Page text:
2015 Highland Doors Open Days programme launched

photo of launch
Pictured outside the restored Bona Lighthouse by Loch Ness, one of the new venues taking part in this year’s Doors Open Days are (L to R) Gemma Wild, Canal Officer - Cultural Heritage with the Scottish Waterways Trust; Andrew Puls, Archaeologist with the council. Chris O’Connell, Senior Heritage Advisor with Scottish Canals and Chair of the Council’s Planning, Development and Infrastructure Committee, Councillor Audrey Sinclair.

The Highland Doors Open Days programme for 2015 has been launched, with a total of 47 North buildings – new and old – opening their doors in September this year to allow the public to see inside them and find out about their stories.  

Participating buildings will be opening in different Highland Council areas over the four weekends in September, with free admission to all venues and many offering special events and activities.   

Doors Open Days venues making their first appearance in the Highland programme this year include Bona Lighthouse (Loch Ness); Dalarossie Church (by Tomatin); St John the Evangelist Church (Inverness); St Michael and All Angels’ Church (Inverness); Fearn Abbey (by Tain); Fingal Lodge of Freemasons (Dingwall); Berriedale Church and Cemetery (Caithness); the new Links Studio for artists (Nairn); Nairn Museum; St Paul’s Church (Strathnairn); and Nevis Radio (Fort William).  

Chris O’Connell, Senior Heritage Advisor at Scottish Canals, said: “The Doors Open Day festival offers the public the perfect chance to step back into the rich history of the Caledonian Canal and experience some of its 200-years-worth of stories for themselves.  

“Along with our partners the Scottish Waterways Trust, we’ll be inviting people to take a look inside one of Loch Ness’ most iconic buildings – beautiful Bona Lighthouse. Designed in 1815 by Caledonian Canal engineer Thomas Telford, Bona was the smallest manned inland lighthouse in Britain before technology overtook it and it fell into disuse. It’s now been brought back to life as a unique holiday cottage just in time for its 200th birthday, safeguarding the rich heritage of the lighthouse for future generations to enjoy. The building really is an incredible part of the history of the Highlands and we’re delighted to be able to open its doors and allow the public to explore its many stories.”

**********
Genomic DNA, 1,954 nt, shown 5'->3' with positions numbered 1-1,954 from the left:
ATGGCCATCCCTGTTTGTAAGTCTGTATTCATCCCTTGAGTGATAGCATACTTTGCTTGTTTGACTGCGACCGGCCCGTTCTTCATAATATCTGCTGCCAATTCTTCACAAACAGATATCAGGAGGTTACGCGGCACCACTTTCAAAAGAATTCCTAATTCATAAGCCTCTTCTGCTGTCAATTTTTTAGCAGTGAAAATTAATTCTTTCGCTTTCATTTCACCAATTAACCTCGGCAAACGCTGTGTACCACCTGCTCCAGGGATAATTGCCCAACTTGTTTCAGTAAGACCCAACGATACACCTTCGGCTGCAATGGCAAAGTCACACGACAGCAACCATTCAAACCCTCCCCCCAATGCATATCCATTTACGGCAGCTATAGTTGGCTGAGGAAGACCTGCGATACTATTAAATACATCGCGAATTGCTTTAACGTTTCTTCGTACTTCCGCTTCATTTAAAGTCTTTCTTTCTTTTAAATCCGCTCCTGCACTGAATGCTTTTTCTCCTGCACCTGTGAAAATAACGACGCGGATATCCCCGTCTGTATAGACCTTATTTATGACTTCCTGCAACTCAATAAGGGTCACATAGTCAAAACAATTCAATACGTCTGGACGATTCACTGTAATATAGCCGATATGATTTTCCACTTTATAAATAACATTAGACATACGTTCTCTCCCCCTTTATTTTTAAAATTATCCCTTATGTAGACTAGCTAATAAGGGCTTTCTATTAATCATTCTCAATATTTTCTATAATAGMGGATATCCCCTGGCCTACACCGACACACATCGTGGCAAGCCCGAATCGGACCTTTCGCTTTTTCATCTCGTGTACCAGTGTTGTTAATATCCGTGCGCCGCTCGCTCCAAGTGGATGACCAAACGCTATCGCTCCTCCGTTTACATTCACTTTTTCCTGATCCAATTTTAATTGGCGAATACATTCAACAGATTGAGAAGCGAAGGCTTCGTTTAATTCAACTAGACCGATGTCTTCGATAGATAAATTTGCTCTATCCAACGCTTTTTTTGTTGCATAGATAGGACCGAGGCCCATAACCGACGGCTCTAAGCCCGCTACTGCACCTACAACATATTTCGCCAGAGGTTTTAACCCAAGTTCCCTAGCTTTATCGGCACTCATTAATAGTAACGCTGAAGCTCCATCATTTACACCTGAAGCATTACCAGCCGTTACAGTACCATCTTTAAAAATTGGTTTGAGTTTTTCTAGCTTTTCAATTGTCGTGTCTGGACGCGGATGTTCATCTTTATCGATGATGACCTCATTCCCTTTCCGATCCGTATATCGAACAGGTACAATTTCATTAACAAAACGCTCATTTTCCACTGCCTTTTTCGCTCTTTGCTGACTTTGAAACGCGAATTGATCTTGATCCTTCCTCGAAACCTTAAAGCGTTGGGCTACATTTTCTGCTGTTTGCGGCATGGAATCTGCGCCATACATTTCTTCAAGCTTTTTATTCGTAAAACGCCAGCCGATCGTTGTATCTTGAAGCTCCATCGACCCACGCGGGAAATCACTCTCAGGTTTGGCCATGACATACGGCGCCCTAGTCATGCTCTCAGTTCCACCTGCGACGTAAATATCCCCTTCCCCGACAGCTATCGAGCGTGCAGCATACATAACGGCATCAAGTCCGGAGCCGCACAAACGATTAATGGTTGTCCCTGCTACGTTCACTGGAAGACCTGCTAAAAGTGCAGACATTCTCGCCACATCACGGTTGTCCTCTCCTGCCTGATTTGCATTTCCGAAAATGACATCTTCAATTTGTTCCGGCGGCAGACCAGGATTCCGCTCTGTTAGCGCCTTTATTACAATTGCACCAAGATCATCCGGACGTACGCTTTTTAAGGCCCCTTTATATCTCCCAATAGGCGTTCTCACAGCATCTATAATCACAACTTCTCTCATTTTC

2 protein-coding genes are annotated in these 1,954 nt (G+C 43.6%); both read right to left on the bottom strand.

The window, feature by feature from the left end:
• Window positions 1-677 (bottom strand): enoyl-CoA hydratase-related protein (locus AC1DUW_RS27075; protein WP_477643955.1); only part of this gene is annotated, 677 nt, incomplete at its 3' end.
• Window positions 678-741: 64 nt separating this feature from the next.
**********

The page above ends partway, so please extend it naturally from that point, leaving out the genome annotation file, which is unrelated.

Other Doors Open Days venues making return appearances in the programme this year (some after a year or two’s absence) include historic churches, castles, museums and heritage centres; the underground Emergency Centre in Inverness; Eden Court Theatre; the Jim Savage-Lowden Observatory at Culloden; Inverness Sheriff Court in Inverness Castle; HMP Inverness; the award-winning Highland Archive and Registration Service in Inverness; MAKAR’s ecological house building workshop near Inverness; Wardlaw Mausoleum (Kirkhill); Cromarty Lighthouse; Cromarty House; the Aviemore Shed of the Strathspey Steam Railway; the Am Fasgadh stores of the Highland Folk Museum at Newtonmore; and the aluminium smelter power houses in Kinlochleven and Fort William.   

Many of the venues will be offering guided tours or exhibitions, music recitals, talks about their history or work, or other activities. In Caithness, the Waterlines Heritage Centre in Lybster will be teaming up with the Moray Firth Partnership’s “Seafood - see here” programme for a special focus on the area’s fishing heritage. And in Strathnairn, there will be the chance to attend a Gaelic Eucharist at St Paul’s Church.  

Chair of The Highland Council’s Planning, Development and Infrastructure Committee, Councillor Audrey Sinclair, said: “Highland Doors Open Days has gone from strength to strength with more venues being added to the programme each year. The number of visitors taking part has also risen - to around 3,250 last year. This is a great opportunity to see and learn about some of the Highlands architectural and historical gems covering a diverse range of designs and uses, past and present.  There is something interesting for everyone – so why not use the programme to plan a day out with a difference?” 

photo

Doors Open Days is co-ordinated nationally by the Scottish Civic Trust.  It runs throughout Scotland every September as part of European Heritage Days, and aims to give people the chance to see inside some of the country’s most interesting buildings, many of which are not normally accessible to the general public.  For more information see www.doorsopendays.org.uk  and http://www.scottishcivictrust.org.uk/.  The programme in the Highlands is co-ordinated by The Highland Council’s Development and Infrastructure Service.

17 Aug 2015
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